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Thread: Most Useful Germanic Language?

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    Most Useful Germanic Language?

    I've recently been thinking about learning another Germanic language. Which do you think is the most useful to learn and why? I'm thinking a language I don't only learn for fun, but which I could also use for business, worldwide communication and so forth. Sort of like English. Any opinions?

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    It depends on the custom you want to embark , I guess .

    German language offers the best possibilities , in regards to being the
    largest economy in Europe .
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    If your mother was German, learning German would seem like the logical choice, already for personal reasons alone.

    But it's also, by far, the second most spoken Germanic language in the world, the second most common scientific language and the language of one of the strongest economies in the world.

    Another point to consider is, that the English skills of many (FRG) Germans are (very) poor. In the rest of the non-English speaking Germanic world, you can get by with either English or German, most Dutch and many Scandinavians having a very good command of German, too. Although these peoples are almost on a near native speaking English level anyway.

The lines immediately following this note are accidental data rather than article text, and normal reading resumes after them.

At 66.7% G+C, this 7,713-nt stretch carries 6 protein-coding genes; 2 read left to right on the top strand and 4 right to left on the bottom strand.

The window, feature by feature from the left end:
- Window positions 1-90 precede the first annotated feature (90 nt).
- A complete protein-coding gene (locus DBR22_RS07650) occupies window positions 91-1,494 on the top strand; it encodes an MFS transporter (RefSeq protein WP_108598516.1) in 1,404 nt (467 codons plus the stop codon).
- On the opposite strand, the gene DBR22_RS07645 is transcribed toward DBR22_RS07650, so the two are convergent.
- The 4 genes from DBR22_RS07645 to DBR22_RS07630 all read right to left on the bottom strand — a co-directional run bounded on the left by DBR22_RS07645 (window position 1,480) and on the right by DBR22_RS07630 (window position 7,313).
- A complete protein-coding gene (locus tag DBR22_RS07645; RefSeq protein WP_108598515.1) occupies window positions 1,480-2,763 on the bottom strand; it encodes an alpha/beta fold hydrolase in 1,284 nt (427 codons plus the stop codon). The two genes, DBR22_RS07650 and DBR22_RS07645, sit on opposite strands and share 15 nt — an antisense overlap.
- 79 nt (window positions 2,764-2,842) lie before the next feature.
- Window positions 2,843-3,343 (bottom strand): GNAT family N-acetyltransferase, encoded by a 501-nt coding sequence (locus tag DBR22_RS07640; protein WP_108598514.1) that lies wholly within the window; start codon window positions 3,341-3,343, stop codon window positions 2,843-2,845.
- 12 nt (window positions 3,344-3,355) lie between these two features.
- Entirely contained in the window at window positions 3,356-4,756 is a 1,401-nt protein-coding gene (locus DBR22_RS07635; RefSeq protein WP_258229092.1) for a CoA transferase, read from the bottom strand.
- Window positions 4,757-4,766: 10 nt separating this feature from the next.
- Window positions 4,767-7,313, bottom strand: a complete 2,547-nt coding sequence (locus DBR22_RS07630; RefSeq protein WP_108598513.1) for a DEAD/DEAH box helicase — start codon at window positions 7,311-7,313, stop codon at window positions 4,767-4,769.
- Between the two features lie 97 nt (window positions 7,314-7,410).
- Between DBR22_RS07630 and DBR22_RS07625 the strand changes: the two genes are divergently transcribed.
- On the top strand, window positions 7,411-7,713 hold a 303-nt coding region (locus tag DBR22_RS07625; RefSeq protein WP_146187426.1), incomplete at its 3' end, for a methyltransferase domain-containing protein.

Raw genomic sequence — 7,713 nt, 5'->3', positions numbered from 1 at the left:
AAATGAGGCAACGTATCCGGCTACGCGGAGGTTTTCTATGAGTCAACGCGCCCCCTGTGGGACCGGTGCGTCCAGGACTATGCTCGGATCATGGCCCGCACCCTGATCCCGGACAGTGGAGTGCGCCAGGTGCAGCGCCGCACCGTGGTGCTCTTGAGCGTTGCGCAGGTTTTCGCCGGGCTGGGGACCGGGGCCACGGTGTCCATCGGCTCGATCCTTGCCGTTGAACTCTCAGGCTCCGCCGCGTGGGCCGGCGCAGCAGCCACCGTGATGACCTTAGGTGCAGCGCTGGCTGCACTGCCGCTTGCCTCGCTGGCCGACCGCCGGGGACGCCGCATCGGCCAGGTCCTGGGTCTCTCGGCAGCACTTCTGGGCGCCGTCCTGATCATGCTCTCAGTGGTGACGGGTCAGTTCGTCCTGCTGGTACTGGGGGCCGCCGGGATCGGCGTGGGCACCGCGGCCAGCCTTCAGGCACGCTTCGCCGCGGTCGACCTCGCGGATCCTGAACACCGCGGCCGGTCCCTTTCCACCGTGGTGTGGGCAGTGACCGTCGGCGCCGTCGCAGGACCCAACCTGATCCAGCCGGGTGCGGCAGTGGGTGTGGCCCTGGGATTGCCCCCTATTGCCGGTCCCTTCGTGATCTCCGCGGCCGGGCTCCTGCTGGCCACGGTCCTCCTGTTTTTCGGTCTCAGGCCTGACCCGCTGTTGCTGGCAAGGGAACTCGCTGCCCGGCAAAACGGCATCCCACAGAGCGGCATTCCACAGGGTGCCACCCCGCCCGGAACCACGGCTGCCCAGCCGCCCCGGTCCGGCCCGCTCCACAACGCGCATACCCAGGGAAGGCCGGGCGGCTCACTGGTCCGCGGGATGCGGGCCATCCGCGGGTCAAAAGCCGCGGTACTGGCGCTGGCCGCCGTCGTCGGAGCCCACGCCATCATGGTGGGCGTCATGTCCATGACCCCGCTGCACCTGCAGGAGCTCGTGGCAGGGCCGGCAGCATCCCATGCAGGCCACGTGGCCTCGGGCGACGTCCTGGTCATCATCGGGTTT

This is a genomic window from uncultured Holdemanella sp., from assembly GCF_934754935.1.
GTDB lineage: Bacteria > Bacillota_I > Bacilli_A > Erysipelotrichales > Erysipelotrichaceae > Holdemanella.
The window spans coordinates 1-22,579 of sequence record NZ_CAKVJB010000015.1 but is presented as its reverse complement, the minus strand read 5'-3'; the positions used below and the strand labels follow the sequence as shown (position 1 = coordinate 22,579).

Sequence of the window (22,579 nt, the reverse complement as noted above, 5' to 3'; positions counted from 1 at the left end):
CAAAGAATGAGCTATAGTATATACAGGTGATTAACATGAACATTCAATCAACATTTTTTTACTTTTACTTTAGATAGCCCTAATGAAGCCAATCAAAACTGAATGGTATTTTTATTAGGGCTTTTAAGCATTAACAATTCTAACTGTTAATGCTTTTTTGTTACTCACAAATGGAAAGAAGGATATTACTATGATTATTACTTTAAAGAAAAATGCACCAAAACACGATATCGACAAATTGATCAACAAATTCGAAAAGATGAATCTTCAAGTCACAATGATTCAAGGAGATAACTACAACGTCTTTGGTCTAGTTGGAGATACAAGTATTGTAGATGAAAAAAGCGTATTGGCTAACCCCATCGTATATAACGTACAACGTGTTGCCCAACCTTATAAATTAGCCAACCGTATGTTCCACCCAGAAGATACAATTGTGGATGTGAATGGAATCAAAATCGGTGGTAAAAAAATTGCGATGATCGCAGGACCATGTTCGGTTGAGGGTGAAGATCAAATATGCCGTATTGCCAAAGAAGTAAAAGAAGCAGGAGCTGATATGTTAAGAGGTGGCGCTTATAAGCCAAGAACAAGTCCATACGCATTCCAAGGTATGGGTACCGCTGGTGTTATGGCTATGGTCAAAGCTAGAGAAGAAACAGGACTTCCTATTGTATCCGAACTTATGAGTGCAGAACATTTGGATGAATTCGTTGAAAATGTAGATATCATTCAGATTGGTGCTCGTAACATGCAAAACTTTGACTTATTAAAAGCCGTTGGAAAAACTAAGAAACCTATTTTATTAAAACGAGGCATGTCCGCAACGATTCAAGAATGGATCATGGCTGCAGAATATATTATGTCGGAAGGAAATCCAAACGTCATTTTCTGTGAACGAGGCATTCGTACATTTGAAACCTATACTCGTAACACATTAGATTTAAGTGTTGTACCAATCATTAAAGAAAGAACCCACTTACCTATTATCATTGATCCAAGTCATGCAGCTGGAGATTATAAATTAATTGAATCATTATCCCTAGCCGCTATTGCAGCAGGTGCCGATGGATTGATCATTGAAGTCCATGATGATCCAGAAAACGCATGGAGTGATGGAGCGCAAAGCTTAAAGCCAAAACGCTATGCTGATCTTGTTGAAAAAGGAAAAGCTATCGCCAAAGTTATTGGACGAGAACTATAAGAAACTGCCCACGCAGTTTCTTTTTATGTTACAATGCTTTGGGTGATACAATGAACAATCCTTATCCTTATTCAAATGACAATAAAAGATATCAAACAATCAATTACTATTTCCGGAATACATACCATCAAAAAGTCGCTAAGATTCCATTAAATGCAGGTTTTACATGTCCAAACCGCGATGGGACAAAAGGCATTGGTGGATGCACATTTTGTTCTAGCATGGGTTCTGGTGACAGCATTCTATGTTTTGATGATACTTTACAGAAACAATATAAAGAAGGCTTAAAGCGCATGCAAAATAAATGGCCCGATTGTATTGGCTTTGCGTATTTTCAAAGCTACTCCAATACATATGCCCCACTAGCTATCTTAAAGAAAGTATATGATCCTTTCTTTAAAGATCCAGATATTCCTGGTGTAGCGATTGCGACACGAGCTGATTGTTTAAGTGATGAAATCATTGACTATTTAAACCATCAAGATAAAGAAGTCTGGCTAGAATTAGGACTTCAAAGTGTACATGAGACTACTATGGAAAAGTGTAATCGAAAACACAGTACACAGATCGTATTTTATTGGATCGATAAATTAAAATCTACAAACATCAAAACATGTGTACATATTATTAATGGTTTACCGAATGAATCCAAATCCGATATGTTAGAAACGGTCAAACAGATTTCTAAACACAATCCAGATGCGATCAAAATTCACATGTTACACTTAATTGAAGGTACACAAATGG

If you're planning to learn even more languages, once you have a good command of German, learning Dutch won't be much trouble for you anymore. Although, on the other hand, in this case, it could be easier to learn Dutch first, considering it's somewheren inbetween English and German.

    You can get by with German not only in the countries where German is the (most common) native language (Germany, Austria, Switzerland, Luxemburg, Liechtenstein) or in other Germanic countries but in a variety of eastern European countries, too, where German is the most common second or third language.


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    Quote Originally Posted by Juthunge View Post
    [...] many Scandinavians having a very good command of German, too.
    I believe Danish pupils learn some German in school, while in Sweden and Norway it is only offered as a optional course in the later years of mandatory education, and usually losing out to Spanish and French as the most popular choices of third language courses. I personally don't know anyone in Sweden or Norway who speaks German (more or less) fluently, and only a small minority who has a slightly better command of German than what simple guesswork would provide. It might be more commonly understood and spoken among older generations, though.
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    Quote Originally Posted by Selene View Post
    I've recently been thinking about learning another Germanic language. Which do you think is the most useful to learn and why? I'm thinking a language I don't only learn for fun, but which I could also use for business, worldwide communication and so forth. Sort of like English. Any opinions?